Saturday, 1 November 2008

Winters first blast! And Why BTO Ringing works!!!

Young wild Barn owl hunting
Fieldfares feeding on hawthorn berries
Snow in October? Well some did get snow, seems here in good olde Somerset we have had a couple of night frost, then a real icy wind from the north east which seems to go straight through you when you are out walking. Suddenly both Redwings and Fieldfares (wintering Thrushes) seem to be everywhere, and in big numbers. With the cold weather has come the first of this winters causalities, and not surprising its a predator who has run out of food first. In this case a young barn Owl. This is a male which was found on a farm on the Mendip Hills. It carried with it a ring number, this corresponded to a ring I put on it on July 23rd, it was the youngest of a brood 4 which hatched from original clutch of 6 eggs. The farm it hatched on was approximately half a mile from the farm it was found on some 3 months later. It was found around 2 weeks ago seemingly downed itself as many young predators do, simply with not enough food.
Transferred by a Somerset Wildlife Trust officer to a Wildlife rehab centre and then back to the Somerset Wildlife Trust (SWT) officer for release. The SWT officer had the good sense to realise that she already had barn Owls on her land (so not a good idea to release another), so called me in, at which time I am then re-united with a wild Owl I had met 3 months earlier. I now have the owl placed in a release aviary on Mendip over land which has no current barn Owls on it, yet does have some great hunting habitat for it. As this bird looks in A1 condition we will not hold it long just make sure of its capability, and of course some good weather before its released. This Owl is now just 3 miles from the farm it was hatched, although its total mileage is probably well over 40 miles, 98% has been as a passenger in a car.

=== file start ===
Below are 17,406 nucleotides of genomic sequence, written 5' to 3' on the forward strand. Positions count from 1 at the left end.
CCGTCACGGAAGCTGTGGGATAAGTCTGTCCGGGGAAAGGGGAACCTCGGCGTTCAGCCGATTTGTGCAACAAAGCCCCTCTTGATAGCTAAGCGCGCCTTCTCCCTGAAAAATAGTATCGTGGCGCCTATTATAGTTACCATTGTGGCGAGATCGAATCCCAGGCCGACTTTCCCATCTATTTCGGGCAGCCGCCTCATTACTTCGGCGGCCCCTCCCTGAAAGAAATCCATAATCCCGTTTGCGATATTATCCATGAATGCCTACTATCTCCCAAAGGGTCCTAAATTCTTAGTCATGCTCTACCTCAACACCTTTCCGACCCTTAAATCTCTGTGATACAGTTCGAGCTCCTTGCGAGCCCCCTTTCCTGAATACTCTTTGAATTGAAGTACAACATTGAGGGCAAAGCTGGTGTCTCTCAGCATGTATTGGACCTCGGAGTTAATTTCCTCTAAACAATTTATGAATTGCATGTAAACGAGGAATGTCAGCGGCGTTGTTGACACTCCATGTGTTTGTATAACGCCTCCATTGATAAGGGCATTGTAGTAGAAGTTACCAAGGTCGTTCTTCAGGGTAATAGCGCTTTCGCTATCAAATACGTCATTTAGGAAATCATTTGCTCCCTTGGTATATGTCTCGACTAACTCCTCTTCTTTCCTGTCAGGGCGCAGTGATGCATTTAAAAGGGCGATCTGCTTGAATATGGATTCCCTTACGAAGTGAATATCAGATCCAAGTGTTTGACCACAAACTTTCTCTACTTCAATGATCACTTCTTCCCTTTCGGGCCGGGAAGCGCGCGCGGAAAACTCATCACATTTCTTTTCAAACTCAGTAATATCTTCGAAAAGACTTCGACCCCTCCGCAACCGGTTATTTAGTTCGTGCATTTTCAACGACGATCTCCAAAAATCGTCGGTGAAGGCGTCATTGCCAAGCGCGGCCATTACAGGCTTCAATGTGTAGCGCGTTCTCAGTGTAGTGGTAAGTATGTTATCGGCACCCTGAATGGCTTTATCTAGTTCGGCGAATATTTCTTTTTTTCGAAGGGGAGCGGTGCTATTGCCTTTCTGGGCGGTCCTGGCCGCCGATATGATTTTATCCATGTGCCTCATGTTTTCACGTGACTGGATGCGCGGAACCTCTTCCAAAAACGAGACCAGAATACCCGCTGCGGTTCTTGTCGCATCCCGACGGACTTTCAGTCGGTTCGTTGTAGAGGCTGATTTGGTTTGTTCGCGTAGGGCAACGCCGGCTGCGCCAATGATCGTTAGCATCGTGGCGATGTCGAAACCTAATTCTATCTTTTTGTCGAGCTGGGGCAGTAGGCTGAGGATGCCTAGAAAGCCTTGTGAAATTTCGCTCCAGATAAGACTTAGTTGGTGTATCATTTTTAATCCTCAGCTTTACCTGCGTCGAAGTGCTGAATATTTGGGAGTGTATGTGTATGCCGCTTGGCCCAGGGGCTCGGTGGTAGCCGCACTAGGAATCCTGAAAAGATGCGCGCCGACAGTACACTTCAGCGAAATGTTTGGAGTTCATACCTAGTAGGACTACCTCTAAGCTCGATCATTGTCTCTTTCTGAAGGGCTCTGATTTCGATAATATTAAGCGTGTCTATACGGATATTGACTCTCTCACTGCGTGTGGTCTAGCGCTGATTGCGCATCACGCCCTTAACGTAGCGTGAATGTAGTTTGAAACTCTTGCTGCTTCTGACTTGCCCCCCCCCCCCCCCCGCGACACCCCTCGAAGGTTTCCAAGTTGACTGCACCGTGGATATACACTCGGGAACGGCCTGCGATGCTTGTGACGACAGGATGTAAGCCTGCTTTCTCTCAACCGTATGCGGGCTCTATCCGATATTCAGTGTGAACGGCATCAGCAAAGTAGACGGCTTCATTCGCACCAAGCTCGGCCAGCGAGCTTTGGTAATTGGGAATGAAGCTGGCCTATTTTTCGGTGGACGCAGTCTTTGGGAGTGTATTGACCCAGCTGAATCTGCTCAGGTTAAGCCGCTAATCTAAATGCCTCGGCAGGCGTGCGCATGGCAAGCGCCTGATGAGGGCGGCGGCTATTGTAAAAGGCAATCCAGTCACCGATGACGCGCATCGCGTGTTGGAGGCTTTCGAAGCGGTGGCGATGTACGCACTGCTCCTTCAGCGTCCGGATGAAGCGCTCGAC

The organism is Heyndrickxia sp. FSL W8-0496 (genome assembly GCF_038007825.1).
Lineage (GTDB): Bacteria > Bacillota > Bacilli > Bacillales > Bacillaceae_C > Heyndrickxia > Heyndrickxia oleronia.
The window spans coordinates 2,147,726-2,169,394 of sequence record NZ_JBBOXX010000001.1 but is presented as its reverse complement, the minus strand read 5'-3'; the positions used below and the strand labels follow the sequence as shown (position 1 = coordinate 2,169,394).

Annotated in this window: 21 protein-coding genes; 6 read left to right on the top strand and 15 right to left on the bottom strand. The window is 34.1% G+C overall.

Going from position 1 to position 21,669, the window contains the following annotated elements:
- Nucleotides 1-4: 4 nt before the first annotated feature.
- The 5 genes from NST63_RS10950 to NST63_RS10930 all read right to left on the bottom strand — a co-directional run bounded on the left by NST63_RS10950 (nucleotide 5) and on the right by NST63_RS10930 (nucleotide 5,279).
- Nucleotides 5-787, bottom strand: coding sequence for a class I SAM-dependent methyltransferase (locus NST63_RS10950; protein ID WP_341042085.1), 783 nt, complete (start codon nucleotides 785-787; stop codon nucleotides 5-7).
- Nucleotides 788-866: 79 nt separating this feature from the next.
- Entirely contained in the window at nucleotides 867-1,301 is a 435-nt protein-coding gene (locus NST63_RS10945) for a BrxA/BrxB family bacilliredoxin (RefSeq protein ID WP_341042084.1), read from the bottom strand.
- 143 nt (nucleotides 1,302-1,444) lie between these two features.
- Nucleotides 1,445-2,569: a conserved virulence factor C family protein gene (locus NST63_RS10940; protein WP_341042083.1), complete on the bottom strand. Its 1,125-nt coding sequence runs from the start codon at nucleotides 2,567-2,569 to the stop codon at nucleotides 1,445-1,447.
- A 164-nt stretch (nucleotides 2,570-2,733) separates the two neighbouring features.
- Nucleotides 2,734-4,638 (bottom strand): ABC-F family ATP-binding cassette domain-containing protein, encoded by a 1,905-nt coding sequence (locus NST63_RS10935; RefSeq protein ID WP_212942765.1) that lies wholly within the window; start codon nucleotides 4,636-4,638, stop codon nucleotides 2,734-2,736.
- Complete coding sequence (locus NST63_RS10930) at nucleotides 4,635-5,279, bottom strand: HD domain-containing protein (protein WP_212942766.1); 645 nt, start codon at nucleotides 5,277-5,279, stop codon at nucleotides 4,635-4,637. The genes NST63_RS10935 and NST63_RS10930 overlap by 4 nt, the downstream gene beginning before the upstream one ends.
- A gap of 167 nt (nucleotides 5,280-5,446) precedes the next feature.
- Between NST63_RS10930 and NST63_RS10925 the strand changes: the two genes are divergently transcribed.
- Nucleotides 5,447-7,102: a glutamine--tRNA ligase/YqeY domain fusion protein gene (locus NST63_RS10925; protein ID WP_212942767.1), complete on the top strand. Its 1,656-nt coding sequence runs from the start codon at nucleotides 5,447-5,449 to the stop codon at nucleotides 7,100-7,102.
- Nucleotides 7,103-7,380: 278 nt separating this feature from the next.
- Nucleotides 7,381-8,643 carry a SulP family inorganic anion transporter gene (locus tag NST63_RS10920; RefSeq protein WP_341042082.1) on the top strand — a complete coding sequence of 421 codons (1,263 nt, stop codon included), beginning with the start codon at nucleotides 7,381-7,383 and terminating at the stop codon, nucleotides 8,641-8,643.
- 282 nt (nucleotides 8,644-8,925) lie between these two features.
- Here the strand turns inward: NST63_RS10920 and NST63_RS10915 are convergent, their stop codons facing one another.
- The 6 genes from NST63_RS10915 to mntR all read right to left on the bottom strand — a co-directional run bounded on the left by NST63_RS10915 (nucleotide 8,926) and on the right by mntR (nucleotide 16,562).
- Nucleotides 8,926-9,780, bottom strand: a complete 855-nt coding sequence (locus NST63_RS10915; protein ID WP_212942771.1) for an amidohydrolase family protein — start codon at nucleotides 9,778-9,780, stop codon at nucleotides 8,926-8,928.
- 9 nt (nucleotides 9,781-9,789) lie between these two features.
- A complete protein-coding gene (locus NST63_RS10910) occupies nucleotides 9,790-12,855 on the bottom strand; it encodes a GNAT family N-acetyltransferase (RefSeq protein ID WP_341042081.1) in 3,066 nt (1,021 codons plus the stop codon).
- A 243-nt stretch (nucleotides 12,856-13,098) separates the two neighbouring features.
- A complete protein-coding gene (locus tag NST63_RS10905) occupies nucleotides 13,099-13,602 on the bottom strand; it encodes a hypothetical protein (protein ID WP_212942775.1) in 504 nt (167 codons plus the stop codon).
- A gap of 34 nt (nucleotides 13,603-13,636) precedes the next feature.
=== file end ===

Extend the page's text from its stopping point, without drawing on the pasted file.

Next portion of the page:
Very special thanks to Kate Lawrence (SWT) and once again to Paula, this in advance of her help with yet some more monitoring, this time with a wild Owl that hatched at her farm.

For more information about the Somerset Wildlife Trust (SWT)go to

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